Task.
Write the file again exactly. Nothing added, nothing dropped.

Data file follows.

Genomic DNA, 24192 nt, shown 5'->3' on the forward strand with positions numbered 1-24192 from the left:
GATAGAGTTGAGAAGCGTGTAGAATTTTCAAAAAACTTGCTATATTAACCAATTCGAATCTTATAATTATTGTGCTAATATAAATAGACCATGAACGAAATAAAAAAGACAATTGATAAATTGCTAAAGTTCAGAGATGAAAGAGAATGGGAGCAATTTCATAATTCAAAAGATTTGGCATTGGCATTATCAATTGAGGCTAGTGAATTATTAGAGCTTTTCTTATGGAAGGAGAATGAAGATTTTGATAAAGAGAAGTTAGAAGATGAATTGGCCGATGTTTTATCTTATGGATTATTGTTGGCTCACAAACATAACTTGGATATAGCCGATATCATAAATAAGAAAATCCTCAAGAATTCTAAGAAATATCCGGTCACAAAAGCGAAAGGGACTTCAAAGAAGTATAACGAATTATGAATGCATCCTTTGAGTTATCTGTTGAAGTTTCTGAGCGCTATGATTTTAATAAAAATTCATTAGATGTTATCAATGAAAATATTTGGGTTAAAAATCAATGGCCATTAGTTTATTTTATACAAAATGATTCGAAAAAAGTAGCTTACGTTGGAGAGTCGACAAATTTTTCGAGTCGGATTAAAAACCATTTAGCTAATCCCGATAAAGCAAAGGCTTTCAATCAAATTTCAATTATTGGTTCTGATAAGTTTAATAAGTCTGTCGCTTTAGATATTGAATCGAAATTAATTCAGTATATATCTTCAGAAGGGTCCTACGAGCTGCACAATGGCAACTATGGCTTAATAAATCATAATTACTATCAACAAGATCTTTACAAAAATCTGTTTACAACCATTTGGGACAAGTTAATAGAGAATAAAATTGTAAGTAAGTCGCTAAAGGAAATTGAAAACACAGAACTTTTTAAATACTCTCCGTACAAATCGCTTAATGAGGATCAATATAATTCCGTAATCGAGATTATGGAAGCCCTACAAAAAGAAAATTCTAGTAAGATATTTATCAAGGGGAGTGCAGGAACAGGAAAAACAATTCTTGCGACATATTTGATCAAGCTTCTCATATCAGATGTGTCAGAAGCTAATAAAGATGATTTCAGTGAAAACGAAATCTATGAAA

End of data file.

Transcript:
Genomic DNA, 24192 nt, shown 5'->3' on the forward strand with positions numbered 1-24192 from the left:
GATAGAGTTGAGAAGCGTGTAGAATTTTCAAAAAACTTGCTATATTAACCAATTCGAATCTTATAATTATTGTGCTAATATAAATAGACCATGAACGAAATAAAAAAGACAATTGATAAATTGCTAAAGTTCAGAGATGAAAGAGAATGGGAGCAATTTCATAATTCAAAAGATTTGGCATTGGCATTATCAATTGAGGCTAGTGAATTATTAGAGCTTTTCTTATGGAAGGAGAATGAAGATTTTGATAAAGAGAAGTTAGAAGATGAATTGGCCGATGTTTTATCTTATGGATTATTGTTGGCTCACAAACATAACTTGGATATAGCCGATATCATAAATAAGAAAATCCTCAAGAATTCTAAGAAATATCCGGTCACAAAAGCGAAAGGGACTTCAAAGAAGTATAACGAATTATGAATGCATCCTTTGAGTTATCTGTTGAAGTTTCTGAGCGCTATGATTTTAATAAAAATTCATTAGATGTTATCAATGAAAATATTTGGGTTAAAAATCAATGGCCATTAGTTTATTTTATACAAAATGATTCGAAAAAAGTAGCTTACGTTGGAGAGTCGACAAATTTTTCGAGTCGGATTAAAAACCATTTAGCTAATCCCGATAAAGCAAAGGCTTTCAATCAAATTTCAATTATTGGTTCTGATAAGTTTAATAAGTCTGTCGCTTTAGATATTGAATCGAAATTAATTCAGTATATATCTTCAGAAGGGTCCTACGAGCTGCACAATGGCAACTATGGCTTAATAAATCATAATTACTATCAACAAGATCTTTACAAAAATCTGTTTACAACCATTTGGGACAAGTTAATAGAGAATAAAATTGTAAGTAAGTCGCTAAAGGAAATTGAAAACACAGAACTTTTTAAATACTCTCCGTACAAATCGCTTAATGAGGATCAATATAATTCCGTAATCGAGATTATGGAAGCCCTACAAAAAGAAAATTCTAGTAAGATATTTATCAAGGGGAGTGCAGGAACAGGAAAAACAATTCTTGCGACATATTTGATCAAGCTTCTCATATCAGATGTGTCAGAAGCTAATAAAGATGATTTCAGTGAAAACGAAATCTATGAAA